Crew

James Lovell
John Swigert
Fred Haise

Design

Lumen Winter

Artwork

Norman Tiller

Apollo 13


The Apollo 13 patch is arguably the pinnacle of patch design from the first two decades of American spaceflight. Commander Jim Lovell — who usually took the lead in the design of the patches for his missions — recalled:

I started out the design of this patch with the idea of the mythical god, Apollo, driving his chariot across the sky and dragging the sun with it.

Lovell had been part of the Apollo 8 crew, and prior to the selection of the CM-shaped design of the final Apollo 8 patch, that crew had provisionally selected a design by Allen Stevens which incorporated three horse heads. So later, when Lovell saw a mural of three galloping horses at the St. Regis hotel during a visit to New York City, he was inspired to seek out the artist.

That artist, Lumen Winter, was a talented and widely admired muralist and sculptor. Dramatic, stormy visions of galloping horses was a theme that he repeated in endless variations. Lovell commisioned him to design the patch for Apollo 13, and Winter executed the commision as a bas-relief roundel. It is beautifully evocative, but completely devoid of color. (See the image of it below.) NASA contract artist Norman Tiller took the colorless bas relief image and experimented with several different color palettes before settling on the final, compelling golden-hued design.

Again quoting Lovell:

We decided to eliminate the names and instead put in the Latin ‘Ex Luna, Scientia’ or ‘From the Moon, Knowledge.’ I plagiarized this somewhat because it is similar to the Naval Academy ‘Ex trident, scientia’ which is ‘From the sea, knowledge.’

This decision to omit the crew names turned out to be fortunate, since original crewmember Ken Mattingly was replaced at the last minute by backup crewmember John Swigert (there was a concern regarding Mattingly's exposure to German Measles). Aside from Apollo 11, this was the only flight of the Apollo series (including Skylab and ASTP) that did not include the names of the crewmembers on the patch. Lovell also observed that the original mural had included a fourth horse lagging behind the three in the foreground. He felt that the fourth horse was ironically symbolic of the displaced Mattingly.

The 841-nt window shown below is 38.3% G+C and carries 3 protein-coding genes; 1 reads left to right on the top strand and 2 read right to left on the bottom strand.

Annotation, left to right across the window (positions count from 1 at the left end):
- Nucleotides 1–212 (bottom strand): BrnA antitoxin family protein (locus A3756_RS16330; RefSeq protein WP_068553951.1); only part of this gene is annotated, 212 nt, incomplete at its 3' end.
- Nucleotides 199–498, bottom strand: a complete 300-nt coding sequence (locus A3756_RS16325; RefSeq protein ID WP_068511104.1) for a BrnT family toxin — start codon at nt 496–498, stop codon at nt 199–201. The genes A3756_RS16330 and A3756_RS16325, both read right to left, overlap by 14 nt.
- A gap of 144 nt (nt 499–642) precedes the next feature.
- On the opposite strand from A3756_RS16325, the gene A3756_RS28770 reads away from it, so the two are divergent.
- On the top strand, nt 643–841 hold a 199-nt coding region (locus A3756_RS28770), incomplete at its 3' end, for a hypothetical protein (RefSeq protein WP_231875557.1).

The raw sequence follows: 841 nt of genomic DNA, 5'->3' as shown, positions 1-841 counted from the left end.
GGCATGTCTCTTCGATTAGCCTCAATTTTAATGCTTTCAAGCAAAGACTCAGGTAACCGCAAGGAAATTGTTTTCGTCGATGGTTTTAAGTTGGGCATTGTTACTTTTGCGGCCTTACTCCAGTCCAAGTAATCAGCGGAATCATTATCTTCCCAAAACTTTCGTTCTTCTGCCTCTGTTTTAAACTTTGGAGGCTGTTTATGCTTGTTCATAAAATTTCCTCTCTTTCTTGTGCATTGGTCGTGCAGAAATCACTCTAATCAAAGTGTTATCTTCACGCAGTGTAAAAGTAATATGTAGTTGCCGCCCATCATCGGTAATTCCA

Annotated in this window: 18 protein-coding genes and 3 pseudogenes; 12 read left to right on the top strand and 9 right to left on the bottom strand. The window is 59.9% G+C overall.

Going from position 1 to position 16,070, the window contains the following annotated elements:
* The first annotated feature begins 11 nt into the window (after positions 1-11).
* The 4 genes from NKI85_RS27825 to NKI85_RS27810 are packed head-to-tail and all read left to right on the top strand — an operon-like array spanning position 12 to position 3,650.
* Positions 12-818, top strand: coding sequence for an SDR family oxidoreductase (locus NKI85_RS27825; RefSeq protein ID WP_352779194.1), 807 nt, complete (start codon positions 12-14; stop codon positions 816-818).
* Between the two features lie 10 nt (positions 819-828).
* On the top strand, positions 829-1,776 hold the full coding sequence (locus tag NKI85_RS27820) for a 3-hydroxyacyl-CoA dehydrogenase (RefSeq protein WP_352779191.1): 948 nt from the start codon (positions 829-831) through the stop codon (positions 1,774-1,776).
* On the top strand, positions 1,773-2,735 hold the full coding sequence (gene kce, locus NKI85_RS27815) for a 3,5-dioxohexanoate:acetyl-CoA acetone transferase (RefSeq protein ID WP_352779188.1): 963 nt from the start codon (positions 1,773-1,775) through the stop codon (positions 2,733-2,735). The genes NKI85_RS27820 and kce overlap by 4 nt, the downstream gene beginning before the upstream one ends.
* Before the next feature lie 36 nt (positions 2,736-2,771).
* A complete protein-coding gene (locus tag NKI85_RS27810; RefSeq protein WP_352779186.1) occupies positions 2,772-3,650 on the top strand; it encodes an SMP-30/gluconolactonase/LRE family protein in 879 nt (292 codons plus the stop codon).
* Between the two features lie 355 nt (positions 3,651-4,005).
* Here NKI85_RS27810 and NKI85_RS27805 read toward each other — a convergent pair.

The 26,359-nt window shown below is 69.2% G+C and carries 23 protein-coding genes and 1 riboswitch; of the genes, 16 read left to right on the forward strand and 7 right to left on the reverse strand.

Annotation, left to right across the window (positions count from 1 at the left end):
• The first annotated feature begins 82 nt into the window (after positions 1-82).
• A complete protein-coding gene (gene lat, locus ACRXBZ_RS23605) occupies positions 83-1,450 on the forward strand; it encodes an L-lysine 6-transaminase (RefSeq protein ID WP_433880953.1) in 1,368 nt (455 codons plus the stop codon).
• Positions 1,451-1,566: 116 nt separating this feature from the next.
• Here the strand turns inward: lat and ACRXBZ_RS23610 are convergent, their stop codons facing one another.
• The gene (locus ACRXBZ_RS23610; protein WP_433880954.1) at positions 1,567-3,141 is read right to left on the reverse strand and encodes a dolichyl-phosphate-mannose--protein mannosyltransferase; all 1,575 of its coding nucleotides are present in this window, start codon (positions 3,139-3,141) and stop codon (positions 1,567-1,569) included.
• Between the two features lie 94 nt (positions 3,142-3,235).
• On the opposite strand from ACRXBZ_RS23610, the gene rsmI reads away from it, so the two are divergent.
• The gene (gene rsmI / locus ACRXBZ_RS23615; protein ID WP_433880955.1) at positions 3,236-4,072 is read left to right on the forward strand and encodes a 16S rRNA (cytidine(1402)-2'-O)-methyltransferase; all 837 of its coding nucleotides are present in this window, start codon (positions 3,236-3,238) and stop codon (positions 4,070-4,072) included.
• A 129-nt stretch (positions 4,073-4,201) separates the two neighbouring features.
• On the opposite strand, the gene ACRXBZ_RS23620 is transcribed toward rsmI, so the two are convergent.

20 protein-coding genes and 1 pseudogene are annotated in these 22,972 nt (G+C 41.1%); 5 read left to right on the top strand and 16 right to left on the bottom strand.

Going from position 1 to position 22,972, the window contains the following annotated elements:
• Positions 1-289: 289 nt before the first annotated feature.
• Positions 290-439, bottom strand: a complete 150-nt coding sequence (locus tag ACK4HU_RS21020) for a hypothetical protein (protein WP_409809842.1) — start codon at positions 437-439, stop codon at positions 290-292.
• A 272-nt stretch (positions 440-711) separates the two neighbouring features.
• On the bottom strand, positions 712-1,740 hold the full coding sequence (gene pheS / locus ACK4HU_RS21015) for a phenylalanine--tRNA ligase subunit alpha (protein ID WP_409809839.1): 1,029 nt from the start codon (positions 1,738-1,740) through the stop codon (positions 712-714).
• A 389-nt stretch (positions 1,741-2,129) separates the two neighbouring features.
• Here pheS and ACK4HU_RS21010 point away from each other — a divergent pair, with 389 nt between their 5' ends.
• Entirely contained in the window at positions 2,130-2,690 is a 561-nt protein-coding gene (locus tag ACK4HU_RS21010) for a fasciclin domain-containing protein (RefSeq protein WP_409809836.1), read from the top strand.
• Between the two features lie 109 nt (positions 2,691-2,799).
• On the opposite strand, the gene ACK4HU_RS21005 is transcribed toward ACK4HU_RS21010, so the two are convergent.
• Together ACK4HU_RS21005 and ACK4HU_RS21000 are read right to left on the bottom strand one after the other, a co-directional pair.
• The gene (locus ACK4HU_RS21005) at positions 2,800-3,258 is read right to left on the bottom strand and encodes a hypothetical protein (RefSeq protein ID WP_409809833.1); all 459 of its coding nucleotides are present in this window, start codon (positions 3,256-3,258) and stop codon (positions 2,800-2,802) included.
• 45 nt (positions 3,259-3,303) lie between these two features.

As for the artwork that inspired the design: when the St. Regis Hotel was refurbished, Winter’s 20×8 foot mural was removed, and several years later it turned up at an auction of space artifacts in Los Angeles. It was purchased by Tom Hanks, who had portrayed Lovell in the movie Apollo 13. Hanks gifted the mural to Lovell, and when Lovell’s son opened a restaurant, Lovell’s of Lake Forest, near Chicago in 1999, the mural was given prominent placement in the establishment. The restaurant has since closed, and Lovell donated the mural to the Capt. James A. Lovell Federal Health Center in North Chicago.




[ap13-aw1]
NASA photo S69-60662
The artwork by Norman Tiller, whose genius use of color brought Winter’s design to life.


[ap13-bc1]
Beta cloth version of the Apollo 13 patch. The varying sizes of beta cloth patches seems to have settled down around Apollo 13. Subsequent patches (with the exception of the smaller SMEAT patch) varied only slightly (1-2mm) from the standard set by this patch.